Resources for Luke
For the past year I have been researching the gospel of Luke. In that time period I have taken a graduate course, taught an adult Bible class, and prepared a meditation schedule all on the gospel of Luke. I am also in the middle of preaching through the entire gospel of Luke. I do not say these things to boast, but only to point out the fact that I have read lots of books and articles on Luke. Here are some of the books that I have found most helpful when it comes to teaching and preaching on Luke.
If I were going to start somewhere these would be the first four books I would recommend.
Exegetical Commentary on the New Testament Vol. 3 Luke By David E. Garland This volume was published by Zondervan in 2011. When teaching or preaching you always need one good commentary to reference. There are other commentaries that are more popular and well known, but I have found this one to be the most helpful for the weekly task of putting together a lesson. David Garland is the dean of Truett Seminary at Baylor University. He is a wonderful Biblical scholar that also understands the role of the minister. This volume is broken into sections with comments on the literary aspect of each section. It is then broken into verses with verse by verse commentary. The original Greek and the author’s translation are both provided. At the end of every section there is something called Theology in Application. I have found this feature helpful for both teaching and preaching. It usually contains a reflection on the theology of the text and an application for the church today. I highly recommend this volume.
Luke for Everyone by N.T. Wright This volume was published in 2004 by WJK. Whenever I begin a new sermon series or a class on a book in the New Testament the first place I turn to is this series by N.T. Wright. These are inexpensive commentaries intended for laypeople that are brilliant. I have recommended these volumes to friends and family members who want a daily Bible study. Wright presents a fresh and unique translation of the text followed by a very practical commentary on a particular section of Scripture. He often gives insight into the historical background that I was unaware of. He is also very good at tying a section of Scripture into the entire narrative of the Bible. You will not find detailed commentary here, or information on the Greek text, but this set of commentaries is invaluable and should be in every preacher’s library.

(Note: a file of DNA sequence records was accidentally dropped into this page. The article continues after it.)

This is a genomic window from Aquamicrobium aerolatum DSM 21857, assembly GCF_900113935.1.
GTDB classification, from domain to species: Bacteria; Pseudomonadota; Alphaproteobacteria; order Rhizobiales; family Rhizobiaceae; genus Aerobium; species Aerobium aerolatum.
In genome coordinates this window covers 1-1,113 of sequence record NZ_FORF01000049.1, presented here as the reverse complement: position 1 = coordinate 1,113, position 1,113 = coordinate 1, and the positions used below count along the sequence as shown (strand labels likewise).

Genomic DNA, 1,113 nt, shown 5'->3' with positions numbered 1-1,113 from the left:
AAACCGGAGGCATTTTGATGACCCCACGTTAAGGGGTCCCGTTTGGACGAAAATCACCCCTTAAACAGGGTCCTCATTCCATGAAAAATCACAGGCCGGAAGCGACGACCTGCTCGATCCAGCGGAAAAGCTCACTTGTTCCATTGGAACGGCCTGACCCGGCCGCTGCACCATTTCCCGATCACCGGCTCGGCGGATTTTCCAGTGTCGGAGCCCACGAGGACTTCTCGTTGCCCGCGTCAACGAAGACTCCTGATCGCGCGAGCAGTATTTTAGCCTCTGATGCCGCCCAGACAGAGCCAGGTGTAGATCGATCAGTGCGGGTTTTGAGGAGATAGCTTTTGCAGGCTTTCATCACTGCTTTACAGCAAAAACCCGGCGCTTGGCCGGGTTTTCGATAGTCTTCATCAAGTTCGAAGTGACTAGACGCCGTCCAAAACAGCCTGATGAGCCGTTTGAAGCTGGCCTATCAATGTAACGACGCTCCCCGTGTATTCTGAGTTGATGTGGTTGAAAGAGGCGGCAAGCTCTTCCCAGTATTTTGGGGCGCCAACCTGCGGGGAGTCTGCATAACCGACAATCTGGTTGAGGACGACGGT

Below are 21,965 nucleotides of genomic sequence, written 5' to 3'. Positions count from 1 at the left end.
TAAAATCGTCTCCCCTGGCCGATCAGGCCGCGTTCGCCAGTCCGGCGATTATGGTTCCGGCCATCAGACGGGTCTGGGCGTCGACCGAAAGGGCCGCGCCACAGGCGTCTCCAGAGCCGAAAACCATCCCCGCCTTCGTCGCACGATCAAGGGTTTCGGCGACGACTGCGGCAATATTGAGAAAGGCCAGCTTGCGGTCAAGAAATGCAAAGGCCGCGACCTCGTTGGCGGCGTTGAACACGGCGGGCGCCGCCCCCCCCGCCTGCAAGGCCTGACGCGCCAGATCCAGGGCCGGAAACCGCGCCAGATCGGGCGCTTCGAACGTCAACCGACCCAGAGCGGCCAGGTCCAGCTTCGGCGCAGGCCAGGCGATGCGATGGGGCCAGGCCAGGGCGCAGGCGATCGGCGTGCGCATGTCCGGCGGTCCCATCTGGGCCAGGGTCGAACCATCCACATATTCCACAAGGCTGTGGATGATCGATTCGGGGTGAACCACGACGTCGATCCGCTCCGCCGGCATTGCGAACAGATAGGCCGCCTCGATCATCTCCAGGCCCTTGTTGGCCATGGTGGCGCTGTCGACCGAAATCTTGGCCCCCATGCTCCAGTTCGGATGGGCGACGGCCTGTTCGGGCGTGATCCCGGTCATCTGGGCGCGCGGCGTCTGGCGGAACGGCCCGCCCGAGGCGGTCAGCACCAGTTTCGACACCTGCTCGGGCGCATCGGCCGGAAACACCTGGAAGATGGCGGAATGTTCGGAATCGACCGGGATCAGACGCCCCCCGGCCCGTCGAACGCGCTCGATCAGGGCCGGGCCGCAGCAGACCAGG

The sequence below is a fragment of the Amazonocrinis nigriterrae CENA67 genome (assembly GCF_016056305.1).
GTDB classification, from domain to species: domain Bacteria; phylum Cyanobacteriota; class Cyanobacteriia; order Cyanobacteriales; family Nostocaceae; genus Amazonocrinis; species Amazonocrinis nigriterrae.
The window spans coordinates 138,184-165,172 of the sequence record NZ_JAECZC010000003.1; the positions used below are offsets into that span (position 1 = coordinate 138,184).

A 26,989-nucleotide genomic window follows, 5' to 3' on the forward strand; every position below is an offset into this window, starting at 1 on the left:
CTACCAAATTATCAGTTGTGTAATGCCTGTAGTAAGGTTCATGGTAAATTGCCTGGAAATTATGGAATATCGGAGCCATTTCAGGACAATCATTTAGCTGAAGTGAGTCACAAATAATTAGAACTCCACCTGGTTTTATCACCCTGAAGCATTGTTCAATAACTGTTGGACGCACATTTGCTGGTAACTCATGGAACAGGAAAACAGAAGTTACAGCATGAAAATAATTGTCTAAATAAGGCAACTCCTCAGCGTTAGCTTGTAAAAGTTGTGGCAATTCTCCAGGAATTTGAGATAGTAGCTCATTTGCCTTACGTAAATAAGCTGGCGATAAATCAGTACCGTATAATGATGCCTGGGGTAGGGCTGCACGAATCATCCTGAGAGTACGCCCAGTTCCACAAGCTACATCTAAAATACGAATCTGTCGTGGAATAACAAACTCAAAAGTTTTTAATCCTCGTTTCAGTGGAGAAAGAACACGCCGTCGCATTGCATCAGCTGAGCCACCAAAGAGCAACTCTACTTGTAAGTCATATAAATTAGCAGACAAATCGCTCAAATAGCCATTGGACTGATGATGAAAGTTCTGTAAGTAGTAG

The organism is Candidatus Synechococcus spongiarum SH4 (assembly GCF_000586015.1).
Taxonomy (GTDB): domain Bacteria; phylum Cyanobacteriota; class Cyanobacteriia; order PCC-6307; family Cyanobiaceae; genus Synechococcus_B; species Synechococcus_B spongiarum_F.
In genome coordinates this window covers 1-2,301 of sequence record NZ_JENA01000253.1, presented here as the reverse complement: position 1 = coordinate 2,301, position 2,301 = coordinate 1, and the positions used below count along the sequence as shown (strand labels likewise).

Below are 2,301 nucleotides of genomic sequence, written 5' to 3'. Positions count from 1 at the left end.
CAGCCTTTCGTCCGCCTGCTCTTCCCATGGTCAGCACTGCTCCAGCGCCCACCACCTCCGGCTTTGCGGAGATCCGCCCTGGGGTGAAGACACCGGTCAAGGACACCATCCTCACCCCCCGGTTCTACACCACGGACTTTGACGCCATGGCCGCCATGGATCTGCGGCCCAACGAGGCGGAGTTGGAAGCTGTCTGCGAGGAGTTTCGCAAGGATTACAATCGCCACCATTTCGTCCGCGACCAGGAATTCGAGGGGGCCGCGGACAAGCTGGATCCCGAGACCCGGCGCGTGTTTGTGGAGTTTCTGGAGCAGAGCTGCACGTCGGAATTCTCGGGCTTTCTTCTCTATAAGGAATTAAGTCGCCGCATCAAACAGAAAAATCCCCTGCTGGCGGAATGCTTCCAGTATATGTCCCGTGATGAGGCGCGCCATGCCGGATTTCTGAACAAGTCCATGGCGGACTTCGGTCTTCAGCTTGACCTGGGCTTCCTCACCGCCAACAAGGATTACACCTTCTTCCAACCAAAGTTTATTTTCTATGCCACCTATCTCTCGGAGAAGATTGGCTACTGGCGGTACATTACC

Luke by Justo L. Gonzalez This volume was published in 2010 by WJK and is part of their Belief series. Recently there have been more commentaries published which offer a theological reflection on the text. WJK has the Belief series. Brazos has published the Brazos Theological Commentary on the Bible and Eerdmans has the Two Horizons series. I have found theological commentaries to be hit and miss. Some are outstanding and some are almost painful to read. This volume by Gonzalez is one of the outstanding ones. If you are wrestling with how to approach a text, Gonzalez is often helpful. Even if you don’t agree with his viewpoint he will help to get the theological juices of the brain flowing. The commentary is also filled with helpful quotes from theologians and others.
Parable for Preachers: Year C by Barbara E. Reid This book was published by The Liturgical Press in 2000. This book is a little off the beaten path and is probably not as recognizable as some of the others. There are lots of parables in Luke and many of them are unique to Luke. There are also lots of books on the parables, but this one focuses solely on the parables in Luke and it is written for preachers. Reid covers all the parables in Luke and offers some tremendous help to those who have the difficult task of interpreting and preaching them from week to week. She begins by looking at how the parable fits in Luke, and then offers commentary on the parable, followed by some thoughts for preaching the parable. You may have never heard about this book, but it is well worth it if you plan on spending much time in Luke.
Here are some other helpful resources.
If you have time to do some background work on Mary I would recommend The Real Mary: Why Evangelicals can Embrace the Mother of Jesus by Scot McKnight. It is very helpful and may generate several sermon ideas on Mary.
If you want another good commentary on Luke you may want to check out Luke Timothy Johnson’s commentary in the Sacra Pagina series. It is not one of the massive commentaries on Luke, but it is still very helpful. It offers commentary on each verse and is followed by an interpretation section which reflects on the entire section as a whole.
Here is a bibliography of other books and commentaries I have looked at and used over the past year.
Darrell L. Bock, Luke Vol. 1, (Grand Rapids, MI: Baker Academic, 1994)
___________. Luke, (Downers Grove, IL: IVP Academic, 1994)
Michael Card, Luke: The Gospel of Amazement, (Downers Grove, IL: IVP, 2011)
Fred Craddock, Luke, (Louisville, KY: John Knox Press, 1990)
David Fleer, and Dave Bland, eds. Preaching from Luke/Acts, (Abilene, TX: ACU Press, 2000)
Joel B. Green, The Gospel of Luke, (Grand Rapids, MI: Wm. B. Eerdmans, 1997)
___________. The Theology of the Gospel of Luke, (Cambridge: Cambridge University Press, 1995)
Luke Timothy Johnson, Prophetic Jesus, Prophetic Church, (Grand Rapids, MI: Wm. B. Eerdmans, 2011)
Rubel Shelly, A Jewish Savior Through Gentile Eyes, (Nashville: 20th Century Christian, 1990)
Robert C. Tannehill, Luke, (Nashville: Abingdon, 1996)